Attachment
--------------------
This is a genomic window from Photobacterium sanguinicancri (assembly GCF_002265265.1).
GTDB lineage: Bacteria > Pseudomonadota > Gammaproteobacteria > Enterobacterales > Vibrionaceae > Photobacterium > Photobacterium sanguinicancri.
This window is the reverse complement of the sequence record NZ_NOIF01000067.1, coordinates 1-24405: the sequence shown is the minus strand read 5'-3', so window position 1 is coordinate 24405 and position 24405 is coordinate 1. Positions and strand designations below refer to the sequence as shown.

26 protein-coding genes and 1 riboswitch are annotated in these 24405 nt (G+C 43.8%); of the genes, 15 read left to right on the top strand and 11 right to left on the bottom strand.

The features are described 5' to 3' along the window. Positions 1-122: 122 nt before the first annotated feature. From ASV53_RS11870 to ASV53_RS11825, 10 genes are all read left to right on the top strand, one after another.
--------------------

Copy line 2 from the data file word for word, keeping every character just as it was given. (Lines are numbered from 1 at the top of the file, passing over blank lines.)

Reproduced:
GTDB lineage: Bacteria > Pseudomonadota > Gammaproteobacteria > Enterobacterales > Vibrionaceae > Photobacterium > Photobacterium sanguinicancri.